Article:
Loy Carlos sealed his deal with Ryan Serhant this summer over mussels and roast chicken and some memorable duress — the Flatiron restaurant where they dined lacked air-conditioning.
The Manhattan dinner led Carlos, the veteran real estate agent who worked with so-called condo queen Carrie Chiang at Corcoran Group, to jump to Serhant’s shop. He’ll lead Serhant’s “Signature” divisions, for properties asking at least $10 million, and build his own team.
“We just had so much fun talking,” Carlos said in an interview yesterday.
It’s a return of sorts for Carlos, who studied journalism at New York University and said he’s been seeking a change for years. He left real estate in 2011 to consult for nonprofits and small businesses and founded a lifestyle magazine featuring some of his clients. He also started a company that handled aspects of luxury living, from property management to event planning.
“I needed a change in direction and career,” he said of that period. “Otherwise, I would be showing apartments for the rest of my life. I never intended to be just full-time doing real estate.”
Even so, in 2017 he rejoined Chiang, whose team was the top producer at Corcoran. Three years later, after reflecting on his goals during the lockdown hit, he left the team to work alone at Corcoran. That move didn’t reflect a falling out with his former team leader, he said. Corcoran spokesperson Johnna Muscente called Carlos a valued employee and said the firm wished him well.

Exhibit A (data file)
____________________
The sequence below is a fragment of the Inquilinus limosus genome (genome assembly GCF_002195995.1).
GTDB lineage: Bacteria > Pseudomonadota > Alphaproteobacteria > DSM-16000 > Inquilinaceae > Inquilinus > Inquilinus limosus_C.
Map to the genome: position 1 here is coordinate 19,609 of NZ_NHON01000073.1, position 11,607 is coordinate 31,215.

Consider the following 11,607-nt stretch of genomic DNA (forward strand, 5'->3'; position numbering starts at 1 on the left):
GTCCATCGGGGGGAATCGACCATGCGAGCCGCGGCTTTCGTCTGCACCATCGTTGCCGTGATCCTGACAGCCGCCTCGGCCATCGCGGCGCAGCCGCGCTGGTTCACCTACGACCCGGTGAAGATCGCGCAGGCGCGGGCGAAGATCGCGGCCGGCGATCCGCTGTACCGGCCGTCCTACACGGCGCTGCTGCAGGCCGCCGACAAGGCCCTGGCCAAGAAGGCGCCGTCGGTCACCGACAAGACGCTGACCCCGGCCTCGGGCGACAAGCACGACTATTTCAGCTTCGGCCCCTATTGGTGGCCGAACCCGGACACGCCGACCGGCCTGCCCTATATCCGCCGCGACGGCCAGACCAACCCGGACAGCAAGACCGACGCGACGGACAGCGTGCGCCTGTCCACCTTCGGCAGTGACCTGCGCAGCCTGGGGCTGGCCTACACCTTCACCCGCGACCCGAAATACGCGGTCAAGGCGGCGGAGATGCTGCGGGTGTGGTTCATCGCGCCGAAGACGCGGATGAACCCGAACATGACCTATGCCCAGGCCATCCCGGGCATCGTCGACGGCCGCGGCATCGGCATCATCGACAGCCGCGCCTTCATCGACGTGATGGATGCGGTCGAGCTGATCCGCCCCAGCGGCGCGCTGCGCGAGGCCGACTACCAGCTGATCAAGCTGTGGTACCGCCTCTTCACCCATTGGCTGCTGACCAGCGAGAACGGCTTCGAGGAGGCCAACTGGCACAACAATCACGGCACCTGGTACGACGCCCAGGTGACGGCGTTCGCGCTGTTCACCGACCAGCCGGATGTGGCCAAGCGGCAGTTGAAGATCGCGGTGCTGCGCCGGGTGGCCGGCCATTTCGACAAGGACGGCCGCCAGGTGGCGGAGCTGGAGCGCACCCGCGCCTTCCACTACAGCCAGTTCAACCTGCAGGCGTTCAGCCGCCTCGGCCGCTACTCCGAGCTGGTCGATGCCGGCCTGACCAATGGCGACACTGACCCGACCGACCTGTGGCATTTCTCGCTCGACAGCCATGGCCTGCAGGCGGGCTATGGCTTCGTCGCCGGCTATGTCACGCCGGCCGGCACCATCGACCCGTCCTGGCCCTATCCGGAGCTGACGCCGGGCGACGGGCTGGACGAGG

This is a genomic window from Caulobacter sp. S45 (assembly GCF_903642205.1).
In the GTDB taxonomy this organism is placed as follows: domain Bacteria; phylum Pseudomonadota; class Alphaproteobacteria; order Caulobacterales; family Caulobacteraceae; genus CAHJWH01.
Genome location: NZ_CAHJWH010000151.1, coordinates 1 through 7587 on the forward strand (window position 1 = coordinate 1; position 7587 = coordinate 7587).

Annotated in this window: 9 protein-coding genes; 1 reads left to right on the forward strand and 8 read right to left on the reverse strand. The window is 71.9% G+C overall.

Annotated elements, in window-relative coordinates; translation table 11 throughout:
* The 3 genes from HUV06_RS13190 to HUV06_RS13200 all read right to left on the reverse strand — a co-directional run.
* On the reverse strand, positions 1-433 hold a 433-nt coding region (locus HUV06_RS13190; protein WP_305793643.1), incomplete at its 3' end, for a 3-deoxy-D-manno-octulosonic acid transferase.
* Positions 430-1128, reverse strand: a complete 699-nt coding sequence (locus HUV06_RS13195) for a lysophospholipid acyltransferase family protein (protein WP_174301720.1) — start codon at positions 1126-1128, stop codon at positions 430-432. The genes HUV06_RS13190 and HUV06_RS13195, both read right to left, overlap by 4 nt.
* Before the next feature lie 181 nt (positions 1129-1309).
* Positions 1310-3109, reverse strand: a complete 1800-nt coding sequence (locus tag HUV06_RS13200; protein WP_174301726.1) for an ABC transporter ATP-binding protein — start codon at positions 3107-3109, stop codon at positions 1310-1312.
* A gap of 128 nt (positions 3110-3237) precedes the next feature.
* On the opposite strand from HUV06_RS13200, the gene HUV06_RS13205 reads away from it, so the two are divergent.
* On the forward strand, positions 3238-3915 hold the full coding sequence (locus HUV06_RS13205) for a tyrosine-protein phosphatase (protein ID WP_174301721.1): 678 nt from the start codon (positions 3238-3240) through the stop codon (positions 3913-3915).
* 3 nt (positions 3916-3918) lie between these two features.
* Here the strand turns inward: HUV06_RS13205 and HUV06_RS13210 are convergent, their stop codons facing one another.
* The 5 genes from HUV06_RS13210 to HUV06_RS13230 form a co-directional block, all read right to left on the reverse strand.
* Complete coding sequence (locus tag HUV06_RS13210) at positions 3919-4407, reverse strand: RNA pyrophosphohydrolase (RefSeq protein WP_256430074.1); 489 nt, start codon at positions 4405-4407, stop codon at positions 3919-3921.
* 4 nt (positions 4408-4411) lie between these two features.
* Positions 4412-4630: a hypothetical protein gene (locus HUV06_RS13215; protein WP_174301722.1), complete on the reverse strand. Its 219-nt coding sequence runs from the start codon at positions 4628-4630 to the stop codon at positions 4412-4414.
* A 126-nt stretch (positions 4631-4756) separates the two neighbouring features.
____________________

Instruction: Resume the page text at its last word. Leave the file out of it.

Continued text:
Although Carlos and Serhant have known each other for years, Serhant said a recent deal was top of mind when he approached the agent. Last spring, while real estate showings were still banned, Carlos and Serhant worked together to close an $8.2 million sale at 829 Park Avenue, a white-glove co-operative 829 Park Avenue. The seller was comedian Rodney Dangerfield’s daughter, Melanie Roy-Friedman, property records show. Serhant said Carlos impressed him.
“He is a sales sniper,” said Serhant. “Watching him get that deal done was amazing.”
Carlos said Serhant’s vision for his new brokerage, which officially launched last October, resonated. It set the firm apart from others that tried to recruit him after he left Chiang’s team, Carlos said.
“Ryan reminded me of me 30 years ago, when everything was an opportunity,” Carlos said.. “I got really excited.”
Several agents and executives who’ve spent major chunks of their career at one firm have recently moved elsewhere. Last week, Douglas Elliman agent Richard Steinberg said he was moving his team to Compass. Earlier this year, Steven James, Elliman’s New York CEO and manager Brad Loe moved to Berkshire Hathaway’s HomeServices of America, followed last month by Diane Ramirez.